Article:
‘Pressure cooker’ conditions

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An embattled Latrobe Regional Hospital director has defended the management of its mental health wards in the face of frustrated employees speaking out against “unacceptable” working conditions.

Five mental health workers from the hospital’s Flynn adult psychiatric unit have contacted The Express in protest of “pressure cooker” working conditions, which they claim have progressively deteriorated in recent years.

While only three workers agreed to have their comments printed – on the condition of anonymity – the comments from all five workers, made independently of each other, correlated to depict a workforce at breaking point.

One long term mental health worker said while conditions had long been unacceptable, underpinned by low morale and high frustration, the situation had in the past 12 months reached “crisis point”.

The workers said resentment had been building among “over-worked” staff, exacerbated by an increase in the amount of sick leave being taken.

Education and training of incoming staff had been “stripped bare”, and the ward had seen an “enormous” employee turnover, the workers said.

While all workers said many of the conditions were forced by “grossly” inadequate mental health service funding, they were at particular odds with the management style and decisions made within the Flynn Ward, identifying a “lack of transparency” from management in explaining its decisions with workers.

“You just cannot run a mental health service like that, not only is it eating away at your workers, you are not running adequate service for the clients – it’s a bandaid job right the way through,” another worker said, pointing to the ward’s limited access to qualified psychiatrists.

“It has to be addressed and has to be addressed now – we aren’t just in trouble there – it’s at crisis point.”

The workers contacted The Express after it published contents of a damning internal review of nursing practices in LRH’s mental health wards, depicting an uncoordinated and sometimes apathetic working environment, lacking leadership and chain of command.

Another worker said while The Express story stirred up a lot of “pent up emotions” among staff, it was hoped the increased exposure would force change within the workplace.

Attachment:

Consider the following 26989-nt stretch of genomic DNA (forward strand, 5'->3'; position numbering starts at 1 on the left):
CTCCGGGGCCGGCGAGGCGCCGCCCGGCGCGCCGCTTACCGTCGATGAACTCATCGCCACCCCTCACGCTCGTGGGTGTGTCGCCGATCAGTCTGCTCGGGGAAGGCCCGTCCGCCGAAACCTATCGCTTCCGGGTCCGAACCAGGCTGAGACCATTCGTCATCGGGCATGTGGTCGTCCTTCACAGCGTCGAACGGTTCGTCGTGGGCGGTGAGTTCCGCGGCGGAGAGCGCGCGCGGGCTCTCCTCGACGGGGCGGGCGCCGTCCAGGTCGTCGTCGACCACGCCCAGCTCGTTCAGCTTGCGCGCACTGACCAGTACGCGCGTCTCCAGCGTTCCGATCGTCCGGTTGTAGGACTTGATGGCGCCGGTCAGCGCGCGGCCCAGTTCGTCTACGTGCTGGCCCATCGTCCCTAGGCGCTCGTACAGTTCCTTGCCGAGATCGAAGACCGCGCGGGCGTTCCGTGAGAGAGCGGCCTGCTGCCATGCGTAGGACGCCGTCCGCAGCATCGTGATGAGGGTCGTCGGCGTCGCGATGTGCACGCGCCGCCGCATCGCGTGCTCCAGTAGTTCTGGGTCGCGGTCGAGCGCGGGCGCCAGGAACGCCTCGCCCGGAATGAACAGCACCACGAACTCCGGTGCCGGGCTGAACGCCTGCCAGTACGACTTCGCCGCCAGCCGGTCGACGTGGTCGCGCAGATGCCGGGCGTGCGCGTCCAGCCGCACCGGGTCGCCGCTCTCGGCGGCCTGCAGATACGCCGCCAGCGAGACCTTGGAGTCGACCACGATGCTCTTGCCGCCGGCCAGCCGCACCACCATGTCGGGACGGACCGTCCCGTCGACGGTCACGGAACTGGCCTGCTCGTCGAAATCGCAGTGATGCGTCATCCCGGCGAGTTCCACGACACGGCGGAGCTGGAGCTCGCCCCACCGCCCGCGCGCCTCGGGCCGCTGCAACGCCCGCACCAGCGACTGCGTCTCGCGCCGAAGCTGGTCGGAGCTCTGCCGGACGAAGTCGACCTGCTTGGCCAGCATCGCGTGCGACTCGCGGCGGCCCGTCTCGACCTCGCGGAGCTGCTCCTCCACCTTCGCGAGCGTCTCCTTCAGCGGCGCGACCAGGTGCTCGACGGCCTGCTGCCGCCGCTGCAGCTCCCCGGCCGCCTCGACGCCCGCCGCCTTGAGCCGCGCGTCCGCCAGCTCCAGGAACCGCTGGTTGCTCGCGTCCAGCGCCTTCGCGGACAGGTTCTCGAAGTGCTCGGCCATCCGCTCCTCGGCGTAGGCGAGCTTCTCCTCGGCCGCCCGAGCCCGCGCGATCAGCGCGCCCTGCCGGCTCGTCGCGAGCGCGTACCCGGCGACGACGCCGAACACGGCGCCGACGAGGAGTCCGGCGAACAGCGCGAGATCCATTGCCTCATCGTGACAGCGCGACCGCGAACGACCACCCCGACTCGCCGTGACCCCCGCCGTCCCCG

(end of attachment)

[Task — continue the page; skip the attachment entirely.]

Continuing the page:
In a comprehensive response to each of the worker’s claims, LRH mental health director Cayte Hoppner commended the 75-strong bed-based workforce at the Flynn and Macalister wards.

“(They) are hardworking and dedicated staff committed to providing the best patient care possible in what is an exceptionally busy and demanding area of health service provision,” Ms Hoppner said.

Ms Hoppner said the ward was staffed in line with Enterprise Bargaining Agreement conditions, “factoring in levels of acuity and clinical needs”.

“We are… developing more robust requirements to meet policy and practice standards. When any organisation embarks on a change process some employees will find this difficult to embrace,” she said.

Ms Hoppner said staff were provided a regular schedule of education focused on clinical care and occupational hazard prevention and management, and were given clinical supervision and access to Employee Assistance Programs.

“Consistent with health practitioner registration, all staff are individually accountable for meeting their minimum hours for professional development each year,” she said.

Ms Hoppner said LRH was currently moving through a period of change, implementing a new recovery-based model of care designed to reduce the use of restrictive interventions.

Health and Community Services Union assistant secretary Paul Healy said the workers’ concerns at the Flynn Ward were characteristic of regional mental health wards across the state.

“When you go to talk to your members at places like this, you sometimes walk away like you’ve just done crisis counselling – but it’s the only opportunity they get to really vent about how they are feeling,” Mr Healy said.

“There has been a underfunding of mental health for a long time – we see it happening everywhere and everyone is trying to restructure, but in the process we’ve seen meaningful training completely drop off.

“And being the only psychiatric inpatient unit in Gippsland makes it extremely busy, on top of the documented shortage of beds there – so it’s pretty obvious they are working with some fairly limited resources to meet that constant demand and pressure on beds.”

An AMA Victoria spokesperson said while the association was concerned by reports of high staff turnover and low morale, it was unable to directly comment on the issues raised with The Express as it kept communication with members confidential.

“As we monitor and assist our members who are LRH employees, we strongly encourage the hospital’s management to address any grievances they may have. Failure to do so will have a detrimental impact on the community’s access to healthcare,” the spokesperson said.

Ms Hoppner said management encouraged staff to raise their issues at staff meetings, and relevant committees provided opportunities for staff to feed back workplace issues.

She said staff had been invited to join focus groups to discuss the results of a recent ‘people matter survey’ which covered job satisfaction, workplace bullying and patient safety.